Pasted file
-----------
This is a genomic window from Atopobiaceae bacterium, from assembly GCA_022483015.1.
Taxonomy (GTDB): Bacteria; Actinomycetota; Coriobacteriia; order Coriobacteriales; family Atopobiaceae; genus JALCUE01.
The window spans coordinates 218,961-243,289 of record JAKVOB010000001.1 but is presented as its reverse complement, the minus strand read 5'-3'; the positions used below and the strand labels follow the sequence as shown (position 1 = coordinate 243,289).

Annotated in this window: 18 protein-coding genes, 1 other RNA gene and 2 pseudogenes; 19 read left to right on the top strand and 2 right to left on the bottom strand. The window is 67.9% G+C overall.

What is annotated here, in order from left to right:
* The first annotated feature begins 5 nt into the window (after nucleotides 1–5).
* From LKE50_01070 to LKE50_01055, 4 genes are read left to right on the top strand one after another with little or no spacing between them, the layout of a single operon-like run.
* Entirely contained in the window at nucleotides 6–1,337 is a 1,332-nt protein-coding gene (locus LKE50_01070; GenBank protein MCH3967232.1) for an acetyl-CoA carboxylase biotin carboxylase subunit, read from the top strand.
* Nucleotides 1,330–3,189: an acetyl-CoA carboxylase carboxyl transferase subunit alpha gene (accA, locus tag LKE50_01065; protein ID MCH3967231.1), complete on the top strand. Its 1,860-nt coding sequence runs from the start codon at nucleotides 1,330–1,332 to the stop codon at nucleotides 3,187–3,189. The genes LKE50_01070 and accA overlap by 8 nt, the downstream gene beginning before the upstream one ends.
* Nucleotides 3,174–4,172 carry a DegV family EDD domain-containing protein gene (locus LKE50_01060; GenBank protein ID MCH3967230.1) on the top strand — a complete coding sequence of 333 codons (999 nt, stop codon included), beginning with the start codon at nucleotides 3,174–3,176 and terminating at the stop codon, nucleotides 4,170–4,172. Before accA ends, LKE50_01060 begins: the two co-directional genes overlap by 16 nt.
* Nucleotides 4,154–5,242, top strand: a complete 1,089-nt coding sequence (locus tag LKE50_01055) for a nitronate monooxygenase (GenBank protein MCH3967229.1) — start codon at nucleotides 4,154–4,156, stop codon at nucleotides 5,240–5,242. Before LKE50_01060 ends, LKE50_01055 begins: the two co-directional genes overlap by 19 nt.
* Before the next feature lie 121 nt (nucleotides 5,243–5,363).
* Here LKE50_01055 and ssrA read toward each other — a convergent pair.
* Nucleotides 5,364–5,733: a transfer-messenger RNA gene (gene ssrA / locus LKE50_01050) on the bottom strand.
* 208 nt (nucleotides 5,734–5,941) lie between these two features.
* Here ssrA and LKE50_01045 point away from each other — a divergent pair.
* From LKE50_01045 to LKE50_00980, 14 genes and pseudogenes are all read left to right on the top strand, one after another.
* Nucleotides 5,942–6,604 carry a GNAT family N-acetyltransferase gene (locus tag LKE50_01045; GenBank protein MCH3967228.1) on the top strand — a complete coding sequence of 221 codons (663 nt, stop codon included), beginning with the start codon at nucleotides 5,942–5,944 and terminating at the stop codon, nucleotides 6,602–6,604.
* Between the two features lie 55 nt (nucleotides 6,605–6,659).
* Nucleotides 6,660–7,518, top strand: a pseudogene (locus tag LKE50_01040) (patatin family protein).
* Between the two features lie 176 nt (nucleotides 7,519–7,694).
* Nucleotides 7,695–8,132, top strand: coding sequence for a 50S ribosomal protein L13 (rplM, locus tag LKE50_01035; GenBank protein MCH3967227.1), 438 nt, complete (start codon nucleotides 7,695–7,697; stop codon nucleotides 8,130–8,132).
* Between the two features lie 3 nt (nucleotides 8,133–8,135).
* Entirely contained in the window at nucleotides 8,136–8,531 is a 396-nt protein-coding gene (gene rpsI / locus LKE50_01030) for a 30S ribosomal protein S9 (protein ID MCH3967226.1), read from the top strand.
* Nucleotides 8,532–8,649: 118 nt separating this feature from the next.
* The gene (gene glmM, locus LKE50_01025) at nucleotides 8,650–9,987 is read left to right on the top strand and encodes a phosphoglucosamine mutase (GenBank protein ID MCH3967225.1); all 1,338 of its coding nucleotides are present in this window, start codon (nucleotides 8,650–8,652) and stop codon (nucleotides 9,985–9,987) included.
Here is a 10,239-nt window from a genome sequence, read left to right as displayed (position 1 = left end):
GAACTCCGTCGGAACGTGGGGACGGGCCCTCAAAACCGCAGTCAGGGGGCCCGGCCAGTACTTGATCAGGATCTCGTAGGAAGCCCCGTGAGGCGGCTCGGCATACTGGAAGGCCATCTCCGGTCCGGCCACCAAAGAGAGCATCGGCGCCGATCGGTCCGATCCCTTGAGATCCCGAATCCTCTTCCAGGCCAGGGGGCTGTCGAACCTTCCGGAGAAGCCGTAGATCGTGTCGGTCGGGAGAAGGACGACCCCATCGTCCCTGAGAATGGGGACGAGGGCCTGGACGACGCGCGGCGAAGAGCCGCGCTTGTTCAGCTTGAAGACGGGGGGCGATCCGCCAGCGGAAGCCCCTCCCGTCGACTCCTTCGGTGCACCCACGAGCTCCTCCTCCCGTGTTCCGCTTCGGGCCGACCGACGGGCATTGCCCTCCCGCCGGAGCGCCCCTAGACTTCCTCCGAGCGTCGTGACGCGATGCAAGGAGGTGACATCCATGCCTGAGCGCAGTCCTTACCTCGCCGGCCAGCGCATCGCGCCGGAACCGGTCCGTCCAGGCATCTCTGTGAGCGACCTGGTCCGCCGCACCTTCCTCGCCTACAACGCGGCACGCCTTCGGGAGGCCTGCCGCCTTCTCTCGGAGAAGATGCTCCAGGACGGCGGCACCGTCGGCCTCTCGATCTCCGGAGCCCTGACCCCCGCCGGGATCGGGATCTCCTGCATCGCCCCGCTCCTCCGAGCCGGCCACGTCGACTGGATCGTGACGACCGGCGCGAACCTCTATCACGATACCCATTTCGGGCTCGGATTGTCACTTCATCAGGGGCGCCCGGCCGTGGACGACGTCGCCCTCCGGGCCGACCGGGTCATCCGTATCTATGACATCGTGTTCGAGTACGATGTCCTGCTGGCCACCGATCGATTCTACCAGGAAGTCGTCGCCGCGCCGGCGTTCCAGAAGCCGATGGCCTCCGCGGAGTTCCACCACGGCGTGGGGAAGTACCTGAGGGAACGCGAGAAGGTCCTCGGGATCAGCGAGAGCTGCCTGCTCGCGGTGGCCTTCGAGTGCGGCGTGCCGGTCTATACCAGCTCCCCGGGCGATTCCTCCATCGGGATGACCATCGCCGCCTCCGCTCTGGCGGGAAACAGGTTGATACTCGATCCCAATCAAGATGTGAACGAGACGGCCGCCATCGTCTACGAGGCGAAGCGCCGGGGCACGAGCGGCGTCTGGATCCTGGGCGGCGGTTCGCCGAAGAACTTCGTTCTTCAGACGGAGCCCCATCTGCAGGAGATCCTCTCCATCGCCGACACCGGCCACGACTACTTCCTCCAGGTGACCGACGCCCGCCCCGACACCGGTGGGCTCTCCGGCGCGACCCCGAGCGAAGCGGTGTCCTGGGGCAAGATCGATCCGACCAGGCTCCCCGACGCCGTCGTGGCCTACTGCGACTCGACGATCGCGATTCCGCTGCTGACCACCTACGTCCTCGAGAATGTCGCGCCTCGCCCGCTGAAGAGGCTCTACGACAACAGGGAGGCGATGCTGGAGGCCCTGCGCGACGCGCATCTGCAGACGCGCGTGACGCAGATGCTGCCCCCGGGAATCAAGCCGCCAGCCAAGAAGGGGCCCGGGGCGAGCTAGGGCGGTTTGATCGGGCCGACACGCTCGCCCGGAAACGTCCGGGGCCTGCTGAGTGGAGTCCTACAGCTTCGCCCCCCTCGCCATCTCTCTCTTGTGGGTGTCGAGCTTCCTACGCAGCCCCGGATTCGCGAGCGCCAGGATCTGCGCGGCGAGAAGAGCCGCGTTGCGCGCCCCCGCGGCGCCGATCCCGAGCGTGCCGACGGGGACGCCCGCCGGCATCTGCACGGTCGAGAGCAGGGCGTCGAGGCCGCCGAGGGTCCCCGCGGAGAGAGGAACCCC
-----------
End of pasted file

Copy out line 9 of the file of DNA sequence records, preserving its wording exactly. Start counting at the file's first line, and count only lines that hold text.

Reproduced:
* Nucleotides 1,330–3,189: an acetyl-CoA carboxylase carboxyl transferase subunit alpha gene (accA, locus tag LKE50_01065; protein ID MCH3967231.1), complete on the top strand. Its 1,860-nt coding sequence runs from the start codon at nucleotides 1,330–1,332 to the stop codon at nucleotides 3,187–3,189. The genes LKE50_01070 and accA overlap by 8 nt, the downstream gene beginning before the upstream one ends.